The Genetics Of Height

If we really wanted to get the ability to change our height and grow taller without going through the painful options of limb lengthening surgery, HGH daily injections, or crazy hours spent exercises, our only option may be some form of manipulation of our genetics. I am sure I have not considered all the options out there yet but eventually I believe I will be able to get through all the stuff.

I honestly believe that one man can accomplish this large task of taking all of the research and pathways of this very small niche of human endeavor and place it all in one place, one resource which you all can go to to learn about everything that is new that is being developed.

This is why I have decided also to devote a large portion of this website/ blog to discussing and analyzing genetics and possible genetic strategies to our goal of height increase. If any of you have ever studied genetics, whether in high school, college, or graduate school, I am sure a lot of the stuff is just review to you but please put up with me just for a short while until I get to the real stuff.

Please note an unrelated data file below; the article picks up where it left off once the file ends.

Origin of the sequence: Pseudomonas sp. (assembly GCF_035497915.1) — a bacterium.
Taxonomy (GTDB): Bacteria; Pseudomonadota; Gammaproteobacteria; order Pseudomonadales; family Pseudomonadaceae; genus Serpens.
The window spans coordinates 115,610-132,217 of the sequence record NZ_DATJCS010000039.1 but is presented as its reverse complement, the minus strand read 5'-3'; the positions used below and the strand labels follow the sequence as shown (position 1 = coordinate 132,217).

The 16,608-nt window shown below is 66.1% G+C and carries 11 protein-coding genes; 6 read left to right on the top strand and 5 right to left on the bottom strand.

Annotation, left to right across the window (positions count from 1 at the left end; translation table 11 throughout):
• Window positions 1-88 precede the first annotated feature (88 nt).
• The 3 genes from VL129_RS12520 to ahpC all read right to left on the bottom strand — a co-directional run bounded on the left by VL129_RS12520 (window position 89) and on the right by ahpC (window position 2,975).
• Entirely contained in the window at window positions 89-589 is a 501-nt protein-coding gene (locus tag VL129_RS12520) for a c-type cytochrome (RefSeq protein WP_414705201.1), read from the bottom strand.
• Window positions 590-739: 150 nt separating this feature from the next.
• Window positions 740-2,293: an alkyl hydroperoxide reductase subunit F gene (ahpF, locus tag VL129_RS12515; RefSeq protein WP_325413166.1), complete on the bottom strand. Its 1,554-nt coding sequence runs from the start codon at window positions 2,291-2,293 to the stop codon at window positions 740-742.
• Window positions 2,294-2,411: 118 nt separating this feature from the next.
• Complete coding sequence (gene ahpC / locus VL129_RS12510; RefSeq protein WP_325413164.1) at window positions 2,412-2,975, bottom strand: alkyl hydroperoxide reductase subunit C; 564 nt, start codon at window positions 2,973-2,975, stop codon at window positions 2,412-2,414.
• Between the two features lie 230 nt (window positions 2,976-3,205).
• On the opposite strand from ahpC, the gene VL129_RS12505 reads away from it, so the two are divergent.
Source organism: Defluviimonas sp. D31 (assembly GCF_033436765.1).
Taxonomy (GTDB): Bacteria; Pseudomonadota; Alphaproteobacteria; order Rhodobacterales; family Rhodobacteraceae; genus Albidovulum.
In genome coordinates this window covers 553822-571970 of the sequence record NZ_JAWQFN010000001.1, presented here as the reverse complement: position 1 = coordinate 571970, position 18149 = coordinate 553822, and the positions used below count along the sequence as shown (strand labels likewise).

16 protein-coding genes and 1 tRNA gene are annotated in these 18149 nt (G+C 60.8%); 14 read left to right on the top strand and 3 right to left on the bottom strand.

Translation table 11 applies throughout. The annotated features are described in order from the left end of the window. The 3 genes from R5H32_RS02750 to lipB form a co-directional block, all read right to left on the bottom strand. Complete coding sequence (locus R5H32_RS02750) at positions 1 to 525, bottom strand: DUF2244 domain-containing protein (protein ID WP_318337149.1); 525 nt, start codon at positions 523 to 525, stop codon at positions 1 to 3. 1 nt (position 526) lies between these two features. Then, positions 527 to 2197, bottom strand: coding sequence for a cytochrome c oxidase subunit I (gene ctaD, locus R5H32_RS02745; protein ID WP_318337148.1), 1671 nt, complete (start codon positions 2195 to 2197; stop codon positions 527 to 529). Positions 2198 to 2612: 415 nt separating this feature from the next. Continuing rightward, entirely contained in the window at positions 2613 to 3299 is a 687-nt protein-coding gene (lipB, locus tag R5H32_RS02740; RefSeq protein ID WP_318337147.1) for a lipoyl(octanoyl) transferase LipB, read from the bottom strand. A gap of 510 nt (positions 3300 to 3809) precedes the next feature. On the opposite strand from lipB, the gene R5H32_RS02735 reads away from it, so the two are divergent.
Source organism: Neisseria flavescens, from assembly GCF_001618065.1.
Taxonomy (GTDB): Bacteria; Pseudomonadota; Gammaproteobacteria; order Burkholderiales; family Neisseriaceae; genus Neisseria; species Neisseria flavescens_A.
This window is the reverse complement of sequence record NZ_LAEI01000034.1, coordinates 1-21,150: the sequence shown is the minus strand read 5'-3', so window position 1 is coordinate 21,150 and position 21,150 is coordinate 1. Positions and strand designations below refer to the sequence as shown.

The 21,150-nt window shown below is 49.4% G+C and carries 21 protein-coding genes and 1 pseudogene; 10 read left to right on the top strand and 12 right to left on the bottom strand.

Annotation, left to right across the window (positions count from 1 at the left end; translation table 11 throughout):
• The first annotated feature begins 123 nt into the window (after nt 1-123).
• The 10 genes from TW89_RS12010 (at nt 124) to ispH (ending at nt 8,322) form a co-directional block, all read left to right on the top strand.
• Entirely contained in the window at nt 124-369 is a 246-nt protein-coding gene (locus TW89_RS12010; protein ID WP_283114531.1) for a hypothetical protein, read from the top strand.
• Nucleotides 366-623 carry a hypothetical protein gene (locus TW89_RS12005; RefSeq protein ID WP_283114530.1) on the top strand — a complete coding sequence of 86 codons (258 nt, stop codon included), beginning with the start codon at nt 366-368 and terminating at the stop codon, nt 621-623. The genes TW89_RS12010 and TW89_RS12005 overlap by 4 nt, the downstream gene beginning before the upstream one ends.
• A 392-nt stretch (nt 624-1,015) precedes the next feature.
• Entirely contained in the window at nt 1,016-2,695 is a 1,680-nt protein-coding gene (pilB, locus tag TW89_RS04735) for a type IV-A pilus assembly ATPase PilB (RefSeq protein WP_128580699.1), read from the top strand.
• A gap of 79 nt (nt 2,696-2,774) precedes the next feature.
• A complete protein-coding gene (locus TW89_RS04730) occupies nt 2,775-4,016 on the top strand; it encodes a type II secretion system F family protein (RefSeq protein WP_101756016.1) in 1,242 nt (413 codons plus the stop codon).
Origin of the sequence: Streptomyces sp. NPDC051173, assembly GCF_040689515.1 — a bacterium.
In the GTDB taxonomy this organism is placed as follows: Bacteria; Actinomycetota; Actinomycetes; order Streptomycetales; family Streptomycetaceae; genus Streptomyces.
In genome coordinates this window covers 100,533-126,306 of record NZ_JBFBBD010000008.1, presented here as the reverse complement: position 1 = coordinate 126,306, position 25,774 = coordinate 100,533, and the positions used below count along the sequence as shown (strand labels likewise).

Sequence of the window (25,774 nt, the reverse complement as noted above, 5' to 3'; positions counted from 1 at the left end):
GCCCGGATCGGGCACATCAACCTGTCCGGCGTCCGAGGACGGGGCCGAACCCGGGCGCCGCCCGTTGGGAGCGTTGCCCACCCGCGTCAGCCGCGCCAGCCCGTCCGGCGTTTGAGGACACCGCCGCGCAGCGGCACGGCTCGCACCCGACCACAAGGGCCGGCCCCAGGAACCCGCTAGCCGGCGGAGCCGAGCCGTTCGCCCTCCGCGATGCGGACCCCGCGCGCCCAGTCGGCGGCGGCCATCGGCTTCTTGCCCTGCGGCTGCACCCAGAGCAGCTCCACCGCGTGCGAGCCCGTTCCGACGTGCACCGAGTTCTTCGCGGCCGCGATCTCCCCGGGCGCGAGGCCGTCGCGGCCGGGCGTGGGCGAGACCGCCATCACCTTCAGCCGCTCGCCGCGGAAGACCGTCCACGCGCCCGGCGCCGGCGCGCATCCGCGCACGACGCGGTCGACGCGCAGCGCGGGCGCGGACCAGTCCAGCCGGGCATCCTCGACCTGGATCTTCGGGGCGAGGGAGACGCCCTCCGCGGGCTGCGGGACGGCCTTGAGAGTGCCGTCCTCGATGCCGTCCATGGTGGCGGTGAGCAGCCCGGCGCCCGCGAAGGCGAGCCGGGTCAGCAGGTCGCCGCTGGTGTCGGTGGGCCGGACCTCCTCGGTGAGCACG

So let’s begin….


There is 23 chromosomes pairs in each of the nucleaus inside the cells of us humans. In each chromosome there are millions (or even billions) of nucleotidic base pairs that go together in 3 base pair codon groups that goes on (and collect together) to form our actual genes. The only job that these genes do is to make proteins. Referring to having a gene for a trait is no longer the scientifically accepted usage. In most cases, all people would have a gene for the trait in question, but certain people will have a specific allele of that gene, which results in the trait variant. Further, genes code for proteins, which might result in identifiable traits, but it is the gene, not the trait, which is inherited. (Reference Link)

From the scientific research done at Washington University at St. Louis it has already been shown that in terms of the social-anthropological concept of “race”, there is almost no difference between the so called labels which we have been putting on different looking people. We can organized and classified into groups like Hispanic, Latino, Black , African American, Native American, Middle Eastern, Asian, etc….

Well from the link HERE the conclusive results say that even though we have all of these phenotypical differences, we are essentially “exactly” the same and that the concept of “race” does not exist becasue the the geneticists who tried to find any specific gene that determines a “race” was never found. So the idea of race can not exist.

Well, one might then quick to ask “How does all this talk about race have anything to do with height?” Well, Race and height only has a weak correlation. When people make the comment like “asian people are short” or that “black people are big”, they are trying to link the anthropologically created concept of “race” and place a correlation of it with a phenotypical aspect of the group that they see.